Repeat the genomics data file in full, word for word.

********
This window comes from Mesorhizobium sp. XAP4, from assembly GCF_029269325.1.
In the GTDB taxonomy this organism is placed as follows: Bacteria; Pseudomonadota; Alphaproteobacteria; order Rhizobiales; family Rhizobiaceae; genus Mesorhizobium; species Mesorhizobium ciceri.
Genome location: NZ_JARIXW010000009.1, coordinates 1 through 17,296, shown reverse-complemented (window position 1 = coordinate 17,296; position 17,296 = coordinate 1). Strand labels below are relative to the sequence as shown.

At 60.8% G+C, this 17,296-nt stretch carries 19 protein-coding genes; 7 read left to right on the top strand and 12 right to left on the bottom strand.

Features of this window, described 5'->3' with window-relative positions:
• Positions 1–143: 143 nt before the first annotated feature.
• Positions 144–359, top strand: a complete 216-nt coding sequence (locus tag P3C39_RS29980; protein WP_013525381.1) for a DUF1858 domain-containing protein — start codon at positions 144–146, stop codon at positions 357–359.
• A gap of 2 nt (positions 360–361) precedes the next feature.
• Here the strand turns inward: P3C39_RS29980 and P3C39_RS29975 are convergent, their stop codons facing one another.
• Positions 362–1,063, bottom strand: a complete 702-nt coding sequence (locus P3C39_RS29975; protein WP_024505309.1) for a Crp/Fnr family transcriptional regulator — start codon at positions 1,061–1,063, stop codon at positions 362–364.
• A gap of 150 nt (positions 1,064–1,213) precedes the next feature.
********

This window comes from Mesorhizobium sp. XAP4, from assembly GCF_029269325.1.
In the GTDB taxonomy this organism is placed as follows: Bacteria; Pseudomonadota; Alphaproteobacteria; order Rhizobiales; family Rhizobiaceae; genus Mesorhizobium; species Mesorhizobium ciceri.
Genome location: NZ_JARIXW010000009.1, coordinates 1 through 17,296, shown reverse-complemented (window position 1 = coordinate 17,296; position 17,296 = coordinate 1). Strand labels below are relative to the sequence as shown.

At 60.8% G+C, this 17,296-nt stretch carries 19 protein-coding genes; 7 read left to right on the top strand and 12 right to left on the bottom strand.

Features of this window, described 5'->3' with window-relative positions:
• Positions 1–143: 143 nt before the first annotated feature.
• Positions 144–359, top strand: a complete 216-nt coding sequence (locus tag P3C39_RS29980; protein WP_013525381.1) for a DUF1858 domain-containing protein — start codon at positions 144–146, stop codon at positions 357–359.
• A gap of 2 nt (positions 360–361) precedes the next feature.
• Here the strand turns inward: P3C39_RS29980 and P3C39_RS29975 are convergent, their stop codons facing one another.
• Positions 362–1,063, bottom strand: a complete 702-nt coding sequence (locus P3C39_RS29975; protein WP_024505309.1) for a Crp/Fnr family transcriptional regulator — start codon at positions 1,061–1,063, stop codon at positions 362–364.
• A gap of 150 nt (positions 1,064–1,213) precedes the next feature.